Any changes I made to the status of this bug where accidental. Currently update-apt-xapian-index is running and was making my system extremely sluggish with lots of IOWait, and my mouse clicked the Fix Released button on accident.

Changed in apt-xapian-index (Ubuntu):
status: Fix Released → Incomplete
status: Incomplete → Fix Released

Considering the Add/Remove programs doesn't have much of a "live search" feel to it (when I search for packages it doesn't update for a few seconds and takes a lot of CPU) I don't see what this index is accomplishing.

As someone already mentioned, why can't this just be a done at package install/removal time? The prelink package does this. People expect the system to be under heavy usage while doing package management, but a daemon either needs to be unobtrusive and quick.

Also from a scalability point of view I imagine that this daemon redundantly touches a lot of packages that haven't changed, since it's execution time seems to (understandably) grow with the amount of packages I have installed. A post-install solution would cut down on the overall time wasted creating this index.

Olafur Arason (olafra) wrote :

This is still a problem with:
0.21ubuntu2

Firefox and tracker are bad enough but this is ridicules.

Jasmine Hassan (jasmine-aura) wrote :

Confirming #18 Olafur Arason's experience..

On Karmic, with apt-xapian-index-0.21ubuntu2

Agreed with #14 Tormod Volden, and I really wish it was even a band-aid solution.

Test-bed:
Pentium-III 500Mhz with 192MB RAM running a minimal install and a light-weight LXDE/openbox desktop, idle, with only 48MB of the 192MB physical RAM being used.

Result: update-apt-xapian-index consumes 92-98% CPU, and over 37.5% of physical RAM.

I'm sorry, but I do not think the "run with nice and ionice" could be considered a proper fix. So if you'll kindly allow me, I'll change the bug status back to "confirmed" for now.

Changed in apt-xapian-index (Ubuntu):
status: Fix Released → Confirmed
NoOp (glgxg) wrote :

85.4% CPU - Intel 2.4Ghz/1G Ram.
Jaunty 2.6.28-16-generic (Gnome)

$ apt-cache policy apt-xapian-index
apt-xapian-index:
  Installed: 0.16
  Candidate: 0.16
  Version table:
 *** 0.16 0
        500 http://archive.ubuntu.com jaunty/main Packages
        100 /var/lib/dpkg/status

Tormod Volden (tormodvolden) wrote :

On Ubuntu 9.10, it accumulates a whole minute of CPU (observed with top), on a machine with dual-core 3GHz and 2GB RAM.

1 comments hidden view all 145 comments
Mirza (mirza-dervisevic) wrote :

is this bug still present in 9.10 karmic ?

Isak Frants (isakfrants) wrote :

Mirza: Please read the other posts before adding comments. #21 is clearly still affected by this issue and Yes it takes waaaay too much system resources to update its index. On my AMD 3700+ it uses 100% CPU for at least 20s. (I'll monitor it the next time it runs in Karmic to get more exact time.)

Is it only Synaptic that uses this index? Does anyone know? Does Software Center use it as well? I mean, a non-geek person uses Software Center and the ultimate geek uses apt-get. This massive indexing affects all users but how many need or use this feature if it's only Synaptics Quicksearch that takes benefit from it.

The general search function in Synaptic does its job. The user types in a word, clicks enter and expects its CPU to work in order to find the target. Isn't the purpose of an indexing service to speed up the searching? It does, BUT, right now it's almost like its just MOVING the time when the CPU must work, FROM that time when the user expects it to work (when the user wants to search) TO that time when the user maybe watches a movie or playing a game? At least update-apt-xapian-index can in Karmic still bounce up while surfing the net, making the computer quite sluggish.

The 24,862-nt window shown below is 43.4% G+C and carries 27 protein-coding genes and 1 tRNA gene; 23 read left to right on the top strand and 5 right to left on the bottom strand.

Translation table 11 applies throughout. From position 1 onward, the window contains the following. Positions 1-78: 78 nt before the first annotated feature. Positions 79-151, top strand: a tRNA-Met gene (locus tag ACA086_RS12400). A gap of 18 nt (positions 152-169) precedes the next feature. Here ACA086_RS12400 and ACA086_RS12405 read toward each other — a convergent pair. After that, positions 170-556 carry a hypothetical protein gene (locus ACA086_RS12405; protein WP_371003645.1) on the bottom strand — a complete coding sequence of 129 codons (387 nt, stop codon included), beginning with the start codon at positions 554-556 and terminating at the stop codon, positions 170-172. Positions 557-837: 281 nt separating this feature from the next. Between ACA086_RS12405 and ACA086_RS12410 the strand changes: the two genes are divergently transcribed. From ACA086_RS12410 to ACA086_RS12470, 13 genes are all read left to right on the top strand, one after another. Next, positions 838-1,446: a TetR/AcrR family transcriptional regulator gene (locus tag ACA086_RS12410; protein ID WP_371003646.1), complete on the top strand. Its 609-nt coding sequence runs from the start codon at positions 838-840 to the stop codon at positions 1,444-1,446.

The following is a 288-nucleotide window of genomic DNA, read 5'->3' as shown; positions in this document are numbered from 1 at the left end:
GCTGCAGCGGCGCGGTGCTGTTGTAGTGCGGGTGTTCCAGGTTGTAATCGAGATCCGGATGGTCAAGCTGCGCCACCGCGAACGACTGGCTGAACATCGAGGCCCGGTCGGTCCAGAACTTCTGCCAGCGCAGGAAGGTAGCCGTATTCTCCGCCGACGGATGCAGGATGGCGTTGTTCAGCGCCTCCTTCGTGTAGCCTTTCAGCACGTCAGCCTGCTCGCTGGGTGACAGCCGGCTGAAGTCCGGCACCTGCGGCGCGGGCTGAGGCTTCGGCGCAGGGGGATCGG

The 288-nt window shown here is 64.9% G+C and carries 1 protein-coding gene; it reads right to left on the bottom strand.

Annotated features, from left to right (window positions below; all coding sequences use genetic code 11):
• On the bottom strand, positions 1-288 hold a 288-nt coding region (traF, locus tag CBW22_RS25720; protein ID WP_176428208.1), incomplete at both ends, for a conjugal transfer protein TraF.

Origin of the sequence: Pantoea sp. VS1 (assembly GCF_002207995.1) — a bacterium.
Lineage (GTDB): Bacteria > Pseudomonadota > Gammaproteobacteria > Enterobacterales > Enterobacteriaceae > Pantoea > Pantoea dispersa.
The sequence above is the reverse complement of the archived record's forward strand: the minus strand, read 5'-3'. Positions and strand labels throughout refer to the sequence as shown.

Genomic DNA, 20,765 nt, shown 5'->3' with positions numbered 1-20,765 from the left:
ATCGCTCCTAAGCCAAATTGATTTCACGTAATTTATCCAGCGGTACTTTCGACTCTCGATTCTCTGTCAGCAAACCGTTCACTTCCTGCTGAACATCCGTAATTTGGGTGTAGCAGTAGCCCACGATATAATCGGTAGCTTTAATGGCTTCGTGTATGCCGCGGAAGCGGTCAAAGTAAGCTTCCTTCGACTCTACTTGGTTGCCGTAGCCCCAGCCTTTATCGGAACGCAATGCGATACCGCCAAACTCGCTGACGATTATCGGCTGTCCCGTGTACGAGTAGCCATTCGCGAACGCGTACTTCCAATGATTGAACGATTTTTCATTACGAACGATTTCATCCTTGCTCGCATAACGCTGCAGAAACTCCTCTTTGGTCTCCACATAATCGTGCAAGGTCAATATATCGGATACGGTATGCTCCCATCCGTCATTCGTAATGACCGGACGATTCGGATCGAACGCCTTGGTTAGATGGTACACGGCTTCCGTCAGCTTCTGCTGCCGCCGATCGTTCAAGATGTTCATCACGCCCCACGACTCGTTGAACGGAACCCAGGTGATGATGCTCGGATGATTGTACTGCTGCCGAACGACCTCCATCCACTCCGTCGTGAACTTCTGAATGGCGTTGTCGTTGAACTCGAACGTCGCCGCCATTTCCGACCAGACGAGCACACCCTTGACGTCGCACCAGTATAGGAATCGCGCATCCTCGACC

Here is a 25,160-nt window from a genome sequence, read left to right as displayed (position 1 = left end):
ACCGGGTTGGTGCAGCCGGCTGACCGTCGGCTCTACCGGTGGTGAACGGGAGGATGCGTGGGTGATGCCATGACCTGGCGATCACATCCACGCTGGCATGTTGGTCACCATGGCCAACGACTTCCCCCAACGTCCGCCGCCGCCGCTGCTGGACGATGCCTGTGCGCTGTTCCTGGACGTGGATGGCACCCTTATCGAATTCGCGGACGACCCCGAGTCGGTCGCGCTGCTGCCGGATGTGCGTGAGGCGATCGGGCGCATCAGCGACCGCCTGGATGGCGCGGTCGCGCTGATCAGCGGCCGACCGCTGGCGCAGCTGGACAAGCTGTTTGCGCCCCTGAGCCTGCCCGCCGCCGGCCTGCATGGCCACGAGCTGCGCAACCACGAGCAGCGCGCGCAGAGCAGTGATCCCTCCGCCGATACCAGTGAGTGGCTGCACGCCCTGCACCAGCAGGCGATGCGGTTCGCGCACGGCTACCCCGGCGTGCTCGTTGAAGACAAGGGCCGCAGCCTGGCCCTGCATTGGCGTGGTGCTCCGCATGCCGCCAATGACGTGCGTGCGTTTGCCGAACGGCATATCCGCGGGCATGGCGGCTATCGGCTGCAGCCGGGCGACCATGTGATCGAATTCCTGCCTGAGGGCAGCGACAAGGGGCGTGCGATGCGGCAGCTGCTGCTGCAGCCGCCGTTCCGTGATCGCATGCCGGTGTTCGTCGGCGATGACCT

Graeme Glass (graemeglass) wrote :

Running fully updated karmic and am still affected by this. 1 core sits at 100% for minutes

Isak Frants (isakfrants) wrote :

Not trying to cause a "me too" storm or anything, but since I promised to mention more exactly for how long it uses my CPU I'll add yet another comment. On AMD 3700+ it uses maximum resources for 40-60s. The situation is better now than in Jaunty where it would consume resources on almost every boot while in Karmic it runs more seldom.

Still bad though when I was running Gimp, Word 2007 through Wine and Firefox that this suddenly bounces up and makes everything sluggish :S If it has to run, run when computer is not in use.

Me too! ;-) Couldn't this be launched with a lower nice value?

Rolando (rolcamus) wrote :

update-apt-xapian-index

In my Toshiba One Core notebook uses 100% cpu for several minutes and started at any time making the machine unusable,

MarcS (marc-schmitzer) wrote :

I'm experiencing the same problem on a Dell Laptop.

From the update-apt-xapian-index manpage:
> -u, --update
> incremental update, reindexing only those packages whose version has changed since the last run

Sounds reasonable, but is not used in /etc/cron.weekly/apt-xapian-index.

The attached patch adds this option.

s2 (saulius2) wrote :

MarcS, I suppose unified diff format is the standard nowadays (diff -u:)

MarcS (marc-schmitzer) wrote :

Oh, my bad, excuse the newbie.
It's kinda trivial anyway.

Evan Carroll (evancarroll) wrote :

Still present in up to date karmic Feb 3, 2010. Going to proceed with patch.

tags: added: patch
drizzle (darran-kelinske) wrote :

was experiencing this on lucid lynx alpha2

Kristian Kißling (kkissling) wrote :

affects my too on Lucid Lynx, alpha 2 with all updates, running as guest in virtual box

William Shand (williamshand14) wrote :

Affects me too, starting to get rather annoying :(

Dave Martin (dave-martin-arm) wrote :

I've been experiencing this at least since Karmic. On armel especially, it can sometimes cause sluggish performance for a few minutes after boot.

jonobe (jonolewis) wrote :

I have just switched to Kubuntu 9.10 from the Ubuntu Gnome distros, only to find it is all locked up until I kill this xapi process. It's pretty serious - completely locking up my computer for ages (until I kill it!).
I am amazed reading these comments it has been around so long and still hasn't been dealt with. I'm a bit annoyed because i finally persuaded my Dad (a fervent Windows man) to give Linux a go and gave him the Kubuntu disc I'd just written. D'oh.